Shortly after meeting with the Tamin bin Hamar al-Thani, Emir of Qatar, in the Palacio de Miraflores in Caracas, Maduro spoke to the media about the state of oil prices.
Maduro said that “abrupt drops” in oil prices are harmful to the world economy:
We’ve always said that these abrupt drops are harmful to the world economy, [and that] they are the result of created, induced conjectures. These oil [price] drops and raw material [price drops] in general — but in this specific case, with oil, it’s always harmful and that’s why the oil-stabilizing policies from OPEC these past few years injected a lot of stability into the world economy.
Today, oil prices went up to $57 per barrel – which is low – but we’re making progress.
Maduro continued on his efforts to increase oil prices, saying:
[We’ve started to see] a really important recovery – but it’s still too soft – of the oil markets, of oil prices. Today, we’re working on an agreement which we will hopefully ratify in July between OPEC and some of the world’s most important producers so that we can stabilize prices during the second semester.
Finally, Maduro said that he spoke with the Emir for an hour and a half on a wide range of topics.
Below, a video showing Maduro welcoming the Emir to the Palacio de Miraflores earlier today:
ABC: We’re Ready to Back Up Our Sources
Bleito Rubido, the director of Spain’s ABC, the publication which broke the Leamsy Salazar story earlier this year, said today that he stood firmly behind the paper’s sources and that he was willing to prove the validity of the sources before a judge.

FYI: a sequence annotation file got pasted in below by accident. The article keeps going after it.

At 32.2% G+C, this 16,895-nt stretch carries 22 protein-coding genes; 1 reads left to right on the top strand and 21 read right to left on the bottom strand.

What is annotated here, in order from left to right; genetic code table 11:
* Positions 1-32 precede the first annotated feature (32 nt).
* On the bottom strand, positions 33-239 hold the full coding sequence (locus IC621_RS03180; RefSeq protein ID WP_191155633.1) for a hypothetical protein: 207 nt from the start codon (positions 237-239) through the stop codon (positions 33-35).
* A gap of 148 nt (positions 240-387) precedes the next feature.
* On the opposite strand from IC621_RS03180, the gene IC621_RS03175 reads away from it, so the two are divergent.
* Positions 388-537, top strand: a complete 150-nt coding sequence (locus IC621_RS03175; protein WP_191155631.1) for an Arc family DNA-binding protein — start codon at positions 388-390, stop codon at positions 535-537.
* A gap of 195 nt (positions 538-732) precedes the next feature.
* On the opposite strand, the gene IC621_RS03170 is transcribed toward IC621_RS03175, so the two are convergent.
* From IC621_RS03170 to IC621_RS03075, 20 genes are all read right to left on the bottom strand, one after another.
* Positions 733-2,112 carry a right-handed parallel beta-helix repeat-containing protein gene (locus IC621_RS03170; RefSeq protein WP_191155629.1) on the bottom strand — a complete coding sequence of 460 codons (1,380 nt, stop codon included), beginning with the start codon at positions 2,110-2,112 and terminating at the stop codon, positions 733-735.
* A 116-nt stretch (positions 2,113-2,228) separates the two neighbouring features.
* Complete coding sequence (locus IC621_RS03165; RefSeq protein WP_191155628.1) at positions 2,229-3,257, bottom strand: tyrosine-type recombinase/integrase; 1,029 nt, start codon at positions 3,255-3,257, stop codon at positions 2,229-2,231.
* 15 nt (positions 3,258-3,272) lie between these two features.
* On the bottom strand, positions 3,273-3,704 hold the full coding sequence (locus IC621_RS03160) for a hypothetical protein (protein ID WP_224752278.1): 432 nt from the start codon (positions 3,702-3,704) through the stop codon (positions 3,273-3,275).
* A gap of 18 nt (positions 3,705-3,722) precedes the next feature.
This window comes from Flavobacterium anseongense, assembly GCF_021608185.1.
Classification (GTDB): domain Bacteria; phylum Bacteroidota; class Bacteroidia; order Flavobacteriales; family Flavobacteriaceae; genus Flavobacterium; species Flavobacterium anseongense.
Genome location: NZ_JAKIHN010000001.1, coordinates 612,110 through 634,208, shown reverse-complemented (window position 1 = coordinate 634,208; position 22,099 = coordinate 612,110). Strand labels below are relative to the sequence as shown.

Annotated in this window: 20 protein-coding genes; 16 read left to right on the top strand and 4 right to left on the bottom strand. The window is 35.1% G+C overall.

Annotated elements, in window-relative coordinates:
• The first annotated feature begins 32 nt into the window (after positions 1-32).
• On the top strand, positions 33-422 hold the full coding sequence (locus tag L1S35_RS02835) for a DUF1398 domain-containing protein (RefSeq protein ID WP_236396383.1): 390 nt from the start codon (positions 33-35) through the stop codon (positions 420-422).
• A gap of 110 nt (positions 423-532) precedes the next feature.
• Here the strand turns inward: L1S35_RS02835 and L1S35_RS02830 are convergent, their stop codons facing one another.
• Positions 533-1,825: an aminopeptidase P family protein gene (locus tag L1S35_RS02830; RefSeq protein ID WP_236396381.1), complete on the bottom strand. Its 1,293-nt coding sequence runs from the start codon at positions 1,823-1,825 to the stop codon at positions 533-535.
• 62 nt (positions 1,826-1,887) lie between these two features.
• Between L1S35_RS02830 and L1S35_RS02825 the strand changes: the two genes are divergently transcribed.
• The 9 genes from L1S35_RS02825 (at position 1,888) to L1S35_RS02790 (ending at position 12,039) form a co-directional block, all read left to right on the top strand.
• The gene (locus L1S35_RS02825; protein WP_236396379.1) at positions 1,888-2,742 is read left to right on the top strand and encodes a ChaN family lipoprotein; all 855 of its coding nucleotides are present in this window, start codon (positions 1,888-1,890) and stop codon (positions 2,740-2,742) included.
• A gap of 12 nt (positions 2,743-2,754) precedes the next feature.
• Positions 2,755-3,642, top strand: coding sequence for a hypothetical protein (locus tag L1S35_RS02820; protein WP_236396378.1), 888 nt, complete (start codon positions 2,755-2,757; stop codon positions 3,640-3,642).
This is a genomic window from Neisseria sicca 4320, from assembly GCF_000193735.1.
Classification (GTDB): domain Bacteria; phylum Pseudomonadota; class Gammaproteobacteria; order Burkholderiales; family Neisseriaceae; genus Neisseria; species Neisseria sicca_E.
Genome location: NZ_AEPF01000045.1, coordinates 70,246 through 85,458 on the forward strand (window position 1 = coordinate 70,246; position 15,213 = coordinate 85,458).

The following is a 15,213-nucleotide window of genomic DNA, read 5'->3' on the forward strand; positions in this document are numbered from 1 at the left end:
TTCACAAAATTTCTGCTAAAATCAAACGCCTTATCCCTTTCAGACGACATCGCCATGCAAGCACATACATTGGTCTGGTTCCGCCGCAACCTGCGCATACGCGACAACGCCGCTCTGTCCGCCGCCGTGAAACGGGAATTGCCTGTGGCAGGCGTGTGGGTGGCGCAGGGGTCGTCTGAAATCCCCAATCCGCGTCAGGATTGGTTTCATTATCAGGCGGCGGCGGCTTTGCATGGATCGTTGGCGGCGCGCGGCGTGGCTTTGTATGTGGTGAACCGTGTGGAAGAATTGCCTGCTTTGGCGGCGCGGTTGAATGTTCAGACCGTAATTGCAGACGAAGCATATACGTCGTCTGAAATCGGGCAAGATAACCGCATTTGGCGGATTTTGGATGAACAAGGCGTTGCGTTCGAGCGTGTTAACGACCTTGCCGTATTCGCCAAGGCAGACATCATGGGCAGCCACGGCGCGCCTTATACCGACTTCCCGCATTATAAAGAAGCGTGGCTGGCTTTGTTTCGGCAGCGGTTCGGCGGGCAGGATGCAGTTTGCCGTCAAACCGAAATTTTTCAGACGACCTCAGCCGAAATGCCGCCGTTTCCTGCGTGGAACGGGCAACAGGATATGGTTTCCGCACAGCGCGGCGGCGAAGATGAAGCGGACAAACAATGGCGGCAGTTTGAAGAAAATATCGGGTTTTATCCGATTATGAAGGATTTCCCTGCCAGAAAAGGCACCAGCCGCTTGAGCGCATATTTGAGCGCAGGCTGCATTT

Earlier this year, the newspaper published an article which quoted Leamsy Salazar, a former bodyguard to both Chavez and Diosdado Cabello, as saying that Cabello was the head of a drug trafficking organization called El Cartel de los Soles. Cabello reacted to the story by suing ABC as well as any Venezuelan media outlet that reported on the story.
In an article published in ABC today, Rubido said:
We remain firmly [behind] the information regarding the Cartel de los Soles, which is that Diosdado Cabello is its director. Our correspondent in Washington [D.C.], Emily Blasco, has sources in North American intelligence agencies and in anti-drug trafficking organizations. The information has been proven.
Rubido also said that he was saddened that the Venezuelan media was currently struggling with “something as fundamental to democracy as is the freedom of expression”.